Four-fifty for socks in 1940! These guys are really dressed up riding a train.  But it is 1940 and things haven't yet become what they have with North Face, T-shirts and baseball caps.

And one wonders.  Does the term to 'sock' someone have anything to do with to 'clock' someone?  In either case, someone is hit.  Hmmm.

Friday, April 22, 2011

Breeding the Best to the Best

It might he hard to believe, but someone has produced a fair sized book on puns, 'The Pun Also Rises,' by John Pollack. I know this because I read two book reviews, and have just purchased the book, a scholarly hard cover edition that stretches 203 pages.

I haven't started the book, but the reviews are themselves interesting.  Puns have been with us quite awhile, and sometimes don't even appear to be puns.  Some you have to hear; some to have to see spelled out; some you just have to keep thinking about to realize they are puns. Some you will never get. No matter what.

One in particular, cited by in the book review by P.J. O'Rouke apparently appears in 'Macbeth' when Lady Macbeth (hardly one it would seem to be padding around the castle in jokey patter) says: "I’ll gild the faces of the grooms withal, / For it must seem their guilt.”  Planting evidence never seemed like so much wordplay.  I know my English teacher missed that one.

For some, puns cannot be resisted.  Consider the Twitter tweet of @obitsman who surely couldn't sneak this one into his WSJ obituary of Jess Jackson, the California winemaker and champion thoroughbred horse owner who just passed away at 81, and expect to remain employed: "Jess Stonestreet Jackson dies at 81, Founder of Kendall Jackson winery. A fine life with an oaky finish." Cue the drummer.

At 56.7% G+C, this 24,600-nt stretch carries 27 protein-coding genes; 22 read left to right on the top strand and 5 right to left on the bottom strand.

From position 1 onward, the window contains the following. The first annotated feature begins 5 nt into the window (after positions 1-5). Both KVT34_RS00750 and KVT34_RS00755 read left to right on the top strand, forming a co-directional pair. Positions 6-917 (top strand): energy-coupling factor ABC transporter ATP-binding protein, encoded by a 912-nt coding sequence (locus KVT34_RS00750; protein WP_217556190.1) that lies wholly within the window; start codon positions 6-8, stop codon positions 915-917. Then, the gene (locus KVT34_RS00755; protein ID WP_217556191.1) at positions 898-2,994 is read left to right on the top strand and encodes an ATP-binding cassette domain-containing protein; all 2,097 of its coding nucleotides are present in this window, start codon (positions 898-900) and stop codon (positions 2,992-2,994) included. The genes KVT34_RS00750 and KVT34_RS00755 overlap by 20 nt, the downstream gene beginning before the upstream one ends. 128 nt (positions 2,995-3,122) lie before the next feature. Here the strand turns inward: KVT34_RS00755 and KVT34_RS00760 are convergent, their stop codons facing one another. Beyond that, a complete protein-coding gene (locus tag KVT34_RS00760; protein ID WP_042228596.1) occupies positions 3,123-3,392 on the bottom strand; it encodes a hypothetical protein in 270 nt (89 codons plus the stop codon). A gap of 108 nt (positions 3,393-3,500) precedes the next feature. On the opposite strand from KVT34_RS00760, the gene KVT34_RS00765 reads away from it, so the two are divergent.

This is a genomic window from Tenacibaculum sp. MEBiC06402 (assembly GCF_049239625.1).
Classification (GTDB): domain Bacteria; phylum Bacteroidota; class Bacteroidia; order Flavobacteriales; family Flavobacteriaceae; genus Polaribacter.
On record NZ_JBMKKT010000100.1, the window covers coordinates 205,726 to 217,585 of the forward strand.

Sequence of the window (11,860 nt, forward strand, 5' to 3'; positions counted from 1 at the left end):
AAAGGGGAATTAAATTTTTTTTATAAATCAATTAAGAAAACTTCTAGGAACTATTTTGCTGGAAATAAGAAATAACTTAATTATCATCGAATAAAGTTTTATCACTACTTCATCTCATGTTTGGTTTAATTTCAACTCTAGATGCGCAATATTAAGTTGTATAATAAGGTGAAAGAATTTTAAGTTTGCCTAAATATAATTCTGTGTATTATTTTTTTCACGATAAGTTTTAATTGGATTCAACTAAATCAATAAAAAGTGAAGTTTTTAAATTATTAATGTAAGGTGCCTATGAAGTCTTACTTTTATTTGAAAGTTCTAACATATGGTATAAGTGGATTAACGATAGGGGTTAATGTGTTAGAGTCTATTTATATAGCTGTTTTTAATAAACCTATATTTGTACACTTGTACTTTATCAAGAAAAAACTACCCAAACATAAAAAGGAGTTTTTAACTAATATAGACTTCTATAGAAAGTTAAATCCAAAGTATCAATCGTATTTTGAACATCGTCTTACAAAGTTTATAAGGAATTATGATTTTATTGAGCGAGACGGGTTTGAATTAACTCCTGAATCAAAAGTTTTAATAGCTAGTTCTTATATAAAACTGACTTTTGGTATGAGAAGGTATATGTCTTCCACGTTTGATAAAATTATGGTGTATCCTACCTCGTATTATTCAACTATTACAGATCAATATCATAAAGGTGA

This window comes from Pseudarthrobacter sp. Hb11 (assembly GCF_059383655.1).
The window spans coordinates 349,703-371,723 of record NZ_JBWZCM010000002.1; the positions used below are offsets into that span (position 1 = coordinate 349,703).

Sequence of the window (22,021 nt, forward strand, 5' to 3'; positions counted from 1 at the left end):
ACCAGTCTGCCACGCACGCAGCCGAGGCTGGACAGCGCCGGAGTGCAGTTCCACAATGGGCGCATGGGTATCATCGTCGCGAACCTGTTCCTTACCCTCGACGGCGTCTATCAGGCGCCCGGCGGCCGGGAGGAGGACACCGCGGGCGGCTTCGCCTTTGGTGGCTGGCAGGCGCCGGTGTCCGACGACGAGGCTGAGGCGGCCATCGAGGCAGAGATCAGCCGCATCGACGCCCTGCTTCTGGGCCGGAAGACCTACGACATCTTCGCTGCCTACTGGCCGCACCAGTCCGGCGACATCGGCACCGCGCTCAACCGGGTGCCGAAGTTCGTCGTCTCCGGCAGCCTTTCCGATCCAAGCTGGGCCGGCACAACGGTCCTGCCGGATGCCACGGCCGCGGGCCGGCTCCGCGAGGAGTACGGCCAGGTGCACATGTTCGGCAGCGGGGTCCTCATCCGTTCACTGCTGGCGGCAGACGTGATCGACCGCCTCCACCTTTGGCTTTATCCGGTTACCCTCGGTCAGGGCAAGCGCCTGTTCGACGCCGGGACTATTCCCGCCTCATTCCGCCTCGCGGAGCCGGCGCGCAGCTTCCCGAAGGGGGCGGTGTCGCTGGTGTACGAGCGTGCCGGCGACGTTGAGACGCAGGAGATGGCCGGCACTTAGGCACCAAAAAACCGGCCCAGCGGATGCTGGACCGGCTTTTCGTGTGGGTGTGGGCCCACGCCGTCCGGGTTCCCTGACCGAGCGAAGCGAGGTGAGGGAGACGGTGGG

For myself, Jess Jackson will be missed because he was one of the deep pocket horse owners who loved the sport that the sport desperately needs to keep the game going on a high level.  People like Paul Mellon, Eugene Klein and Allen Paulson, all departed, and with them stables of great champions.

As a horse owner, Mr. Jackson got what he wanted.  His middle name, Stonestreet, was the name of his stable. He already had complete control over Curlin, the horse of the year in 2007 and 2008.  Early in 2009 Mr. Jackson purchased the filly Rachel Alexandra.  As the racing year progressed, Rachel Alexandra made a name for herself by defeating male horses in the Preakness and the Woodward Stakes. She was Horse of the Year in 2009.  Jess Jackson envisioned the dream breeding matchup of Curlin and Rachel Alexandra, which in human terms would be like the word war horse William F. Buckley, Jr. being mated with the fast filly Pamela Harrison. The offspring could hardly fail to be spirited and great.